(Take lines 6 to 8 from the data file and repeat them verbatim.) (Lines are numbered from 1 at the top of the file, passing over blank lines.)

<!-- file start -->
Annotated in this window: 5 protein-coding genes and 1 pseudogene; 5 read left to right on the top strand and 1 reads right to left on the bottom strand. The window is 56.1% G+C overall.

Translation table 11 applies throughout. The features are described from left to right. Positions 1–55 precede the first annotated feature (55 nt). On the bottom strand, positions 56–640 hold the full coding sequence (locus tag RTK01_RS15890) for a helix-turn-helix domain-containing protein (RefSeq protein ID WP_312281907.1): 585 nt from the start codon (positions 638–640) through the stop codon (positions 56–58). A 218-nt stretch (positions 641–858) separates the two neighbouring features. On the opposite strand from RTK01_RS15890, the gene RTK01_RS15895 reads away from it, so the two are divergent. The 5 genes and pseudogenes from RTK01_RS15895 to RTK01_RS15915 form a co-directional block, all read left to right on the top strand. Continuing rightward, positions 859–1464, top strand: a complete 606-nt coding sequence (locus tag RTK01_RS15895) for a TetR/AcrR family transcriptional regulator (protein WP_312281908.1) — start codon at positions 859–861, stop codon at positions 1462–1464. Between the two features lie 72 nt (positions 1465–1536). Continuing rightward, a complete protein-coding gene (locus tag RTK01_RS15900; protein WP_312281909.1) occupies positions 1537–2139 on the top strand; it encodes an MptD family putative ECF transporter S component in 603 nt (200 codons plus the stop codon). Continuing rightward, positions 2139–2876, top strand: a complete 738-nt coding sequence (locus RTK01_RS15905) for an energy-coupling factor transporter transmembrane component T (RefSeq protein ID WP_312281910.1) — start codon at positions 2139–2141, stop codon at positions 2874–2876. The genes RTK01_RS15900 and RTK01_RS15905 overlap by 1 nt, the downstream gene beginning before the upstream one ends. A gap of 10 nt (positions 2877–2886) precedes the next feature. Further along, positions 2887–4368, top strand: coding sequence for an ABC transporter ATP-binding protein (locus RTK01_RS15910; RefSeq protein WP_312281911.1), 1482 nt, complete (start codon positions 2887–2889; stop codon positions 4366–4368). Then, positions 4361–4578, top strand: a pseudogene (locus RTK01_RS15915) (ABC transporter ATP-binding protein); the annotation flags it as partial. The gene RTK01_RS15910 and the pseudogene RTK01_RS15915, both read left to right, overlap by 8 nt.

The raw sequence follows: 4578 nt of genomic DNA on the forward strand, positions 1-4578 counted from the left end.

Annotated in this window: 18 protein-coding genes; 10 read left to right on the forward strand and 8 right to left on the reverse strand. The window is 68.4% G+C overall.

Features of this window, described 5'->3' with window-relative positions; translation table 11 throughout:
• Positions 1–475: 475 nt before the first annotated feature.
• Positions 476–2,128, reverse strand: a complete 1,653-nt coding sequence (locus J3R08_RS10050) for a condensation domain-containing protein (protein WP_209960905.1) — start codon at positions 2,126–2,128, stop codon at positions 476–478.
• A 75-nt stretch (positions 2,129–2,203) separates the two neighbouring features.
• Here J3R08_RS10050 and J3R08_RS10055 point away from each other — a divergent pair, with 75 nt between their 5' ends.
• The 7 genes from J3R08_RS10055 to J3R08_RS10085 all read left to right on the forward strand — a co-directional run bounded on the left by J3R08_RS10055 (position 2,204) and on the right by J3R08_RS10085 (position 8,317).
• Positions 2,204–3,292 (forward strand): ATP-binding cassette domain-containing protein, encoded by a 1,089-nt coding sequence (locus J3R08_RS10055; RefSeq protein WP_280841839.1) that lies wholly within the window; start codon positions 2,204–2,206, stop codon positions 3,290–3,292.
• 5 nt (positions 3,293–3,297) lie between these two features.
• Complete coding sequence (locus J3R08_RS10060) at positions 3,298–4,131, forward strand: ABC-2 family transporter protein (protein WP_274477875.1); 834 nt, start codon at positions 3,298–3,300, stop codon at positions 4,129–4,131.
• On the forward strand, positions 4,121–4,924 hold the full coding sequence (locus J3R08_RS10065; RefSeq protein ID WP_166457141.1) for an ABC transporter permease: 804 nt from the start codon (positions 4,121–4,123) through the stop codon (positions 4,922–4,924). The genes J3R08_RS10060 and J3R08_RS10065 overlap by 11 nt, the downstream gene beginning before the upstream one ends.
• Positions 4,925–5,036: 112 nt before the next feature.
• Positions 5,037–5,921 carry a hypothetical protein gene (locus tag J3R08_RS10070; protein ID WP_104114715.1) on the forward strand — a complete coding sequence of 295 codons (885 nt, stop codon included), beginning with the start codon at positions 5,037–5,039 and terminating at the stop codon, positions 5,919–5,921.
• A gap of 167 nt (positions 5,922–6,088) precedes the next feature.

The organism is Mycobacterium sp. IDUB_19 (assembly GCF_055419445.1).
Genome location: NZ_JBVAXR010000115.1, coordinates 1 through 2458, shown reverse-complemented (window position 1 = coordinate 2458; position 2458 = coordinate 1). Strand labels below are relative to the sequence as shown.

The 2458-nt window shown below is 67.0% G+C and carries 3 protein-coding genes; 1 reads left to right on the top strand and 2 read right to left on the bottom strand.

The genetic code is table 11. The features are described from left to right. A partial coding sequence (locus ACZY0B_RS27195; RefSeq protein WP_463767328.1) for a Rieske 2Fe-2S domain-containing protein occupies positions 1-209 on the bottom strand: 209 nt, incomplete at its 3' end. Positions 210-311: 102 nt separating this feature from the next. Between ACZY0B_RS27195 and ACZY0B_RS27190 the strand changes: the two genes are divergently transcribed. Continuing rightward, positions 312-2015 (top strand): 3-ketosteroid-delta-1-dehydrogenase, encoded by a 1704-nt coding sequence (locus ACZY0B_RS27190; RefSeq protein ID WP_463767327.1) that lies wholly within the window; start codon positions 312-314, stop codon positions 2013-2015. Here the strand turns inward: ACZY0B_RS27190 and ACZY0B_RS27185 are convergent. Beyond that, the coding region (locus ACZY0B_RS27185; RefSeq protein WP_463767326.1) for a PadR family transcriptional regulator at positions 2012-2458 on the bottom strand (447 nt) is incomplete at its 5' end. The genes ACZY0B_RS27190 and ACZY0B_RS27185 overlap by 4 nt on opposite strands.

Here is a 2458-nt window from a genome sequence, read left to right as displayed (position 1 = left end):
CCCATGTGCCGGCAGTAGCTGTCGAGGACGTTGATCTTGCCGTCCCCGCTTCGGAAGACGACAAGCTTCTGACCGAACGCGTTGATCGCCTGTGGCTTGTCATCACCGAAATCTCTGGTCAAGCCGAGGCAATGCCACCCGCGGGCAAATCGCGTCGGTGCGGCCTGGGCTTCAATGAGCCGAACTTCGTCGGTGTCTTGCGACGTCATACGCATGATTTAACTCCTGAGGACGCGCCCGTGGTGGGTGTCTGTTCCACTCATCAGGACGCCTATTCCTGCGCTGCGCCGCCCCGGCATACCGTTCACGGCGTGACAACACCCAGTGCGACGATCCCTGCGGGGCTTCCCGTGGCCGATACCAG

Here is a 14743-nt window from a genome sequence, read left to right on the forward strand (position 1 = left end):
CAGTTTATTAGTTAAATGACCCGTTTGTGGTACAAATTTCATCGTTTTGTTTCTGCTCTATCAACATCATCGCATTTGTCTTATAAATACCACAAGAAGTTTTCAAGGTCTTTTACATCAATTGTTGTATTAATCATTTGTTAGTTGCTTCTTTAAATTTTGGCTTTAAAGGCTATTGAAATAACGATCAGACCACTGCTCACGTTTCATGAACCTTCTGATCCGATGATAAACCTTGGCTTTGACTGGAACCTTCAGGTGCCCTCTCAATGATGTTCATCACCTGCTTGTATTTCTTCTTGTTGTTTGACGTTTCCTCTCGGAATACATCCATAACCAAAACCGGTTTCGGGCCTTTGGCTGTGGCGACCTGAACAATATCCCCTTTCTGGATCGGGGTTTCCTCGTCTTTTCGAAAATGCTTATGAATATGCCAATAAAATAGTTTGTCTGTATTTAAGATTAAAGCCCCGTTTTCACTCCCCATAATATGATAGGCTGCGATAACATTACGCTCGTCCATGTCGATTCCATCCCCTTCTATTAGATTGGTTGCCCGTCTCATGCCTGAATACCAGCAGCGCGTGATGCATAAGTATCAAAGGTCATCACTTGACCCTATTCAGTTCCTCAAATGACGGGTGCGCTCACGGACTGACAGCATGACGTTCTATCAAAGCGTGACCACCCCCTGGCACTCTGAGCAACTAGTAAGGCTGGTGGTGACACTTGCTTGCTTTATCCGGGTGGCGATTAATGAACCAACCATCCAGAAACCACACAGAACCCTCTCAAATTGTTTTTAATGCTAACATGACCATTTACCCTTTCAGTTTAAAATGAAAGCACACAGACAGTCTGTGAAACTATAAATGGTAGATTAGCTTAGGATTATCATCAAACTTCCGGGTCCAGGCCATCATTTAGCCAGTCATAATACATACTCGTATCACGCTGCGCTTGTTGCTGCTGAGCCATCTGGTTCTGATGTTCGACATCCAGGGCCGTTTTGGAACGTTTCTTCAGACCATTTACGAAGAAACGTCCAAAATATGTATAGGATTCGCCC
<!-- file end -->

• Positions 1–475: 475 nt before the first annotated feature.
• Positions 476–2,128, reverse strand: a complete 1,653-nt coding sequence (locus J3R08_RS10050) for a condensation domain-containing protein (protein WP_209960905.1) — start codon at positions 2,126–2,128, stop codon at positions 476–478.
• A 75-nt stretch (positions 2,129–2,203) separates the two neighbouring features.